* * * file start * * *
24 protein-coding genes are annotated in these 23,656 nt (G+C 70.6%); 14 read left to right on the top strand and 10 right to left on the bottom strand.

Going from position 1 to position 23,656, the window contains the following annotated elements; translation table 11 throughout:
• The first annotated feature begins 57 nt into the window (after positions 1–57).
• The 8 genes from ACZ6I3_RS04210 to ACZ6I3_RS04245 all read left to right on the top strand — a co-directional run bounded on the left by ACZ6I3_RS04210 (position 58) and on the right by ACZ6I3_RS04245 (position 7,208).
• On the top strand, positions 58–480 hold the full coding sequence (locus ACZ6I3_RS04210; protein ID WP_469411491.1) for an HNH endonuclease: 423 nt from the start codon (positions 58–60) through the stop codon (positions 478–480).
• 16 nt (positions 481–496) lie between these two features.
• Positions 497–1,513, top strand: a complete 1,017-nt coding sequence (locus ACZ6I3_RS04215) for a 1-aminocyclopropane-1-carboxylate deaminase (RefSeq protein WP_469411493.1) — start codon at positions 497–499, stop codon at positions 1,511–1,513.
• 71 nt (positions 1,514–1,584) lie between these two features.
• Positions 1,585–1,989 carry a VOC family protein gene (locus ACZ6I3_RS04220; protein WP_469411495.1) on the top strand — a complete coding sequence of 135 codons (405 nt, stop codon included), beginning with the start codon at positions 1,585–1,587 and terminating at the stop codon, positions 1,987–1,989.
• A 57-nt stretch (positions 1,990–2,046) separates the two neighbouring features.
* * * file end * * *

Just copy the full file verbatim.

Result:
24 protein-coding genes are annotated in these 23,656 nt (G+C 70.6%); 14 read left to right on the top strand and 10 right to left on the bottom strand.

Going from position 1 to position 23,656, the window contains the following annotated elements; translation table 11 throughout:
• The first annotated feature begins 57 nt into the window (after positions 1–57).
• The 8 genes from ACZ6I3_RS04210 to ACZ6I3_RS04245 all read left to right on the top strand — a co-directional run bounded on the left by ACZ6I3_RS04210 (position 58) and on the right by ACZ6I3_RS04245 (position 7,208).
• On the top strand, positions 58–480 hold the full coding sequence (locus ACZ6I3_RS04210; protein ID WP_469411491.1) for an HNH endonuclease: 423 nt from the start codon (positions 58–60) through the stop codon (positions 478–480).
• 16 nt (positions 481–496) lie between these two features.
• Positions 497–1,513, top strand: a complete 1,017-nt coding sequence (locus ACZ6I3_RS04215) for a 1-aminocyclopropane-1-carboxylate deaminase (RefSeq protein WP_469411493.1) — start codon at positions 497–499, stop codon at positions 1,511–1,513.
• 71 nt (positions 1,514–1,584) lie between these two features.
• Positions 1,585–1,989 carry a VOC family protein gene (locus ACZ6I3_RS04220; protein WP_469411495.1) on the top strand — a complete coding sequence of 135 codons (405 nt, stop codon included), beginning with the start codon at positions 1,585–1,587 and terminating at the stop codon, positions 1,987–1,989.
• A 57-nt stretch (positions 1,990–2,046) separates the two neighbouring features.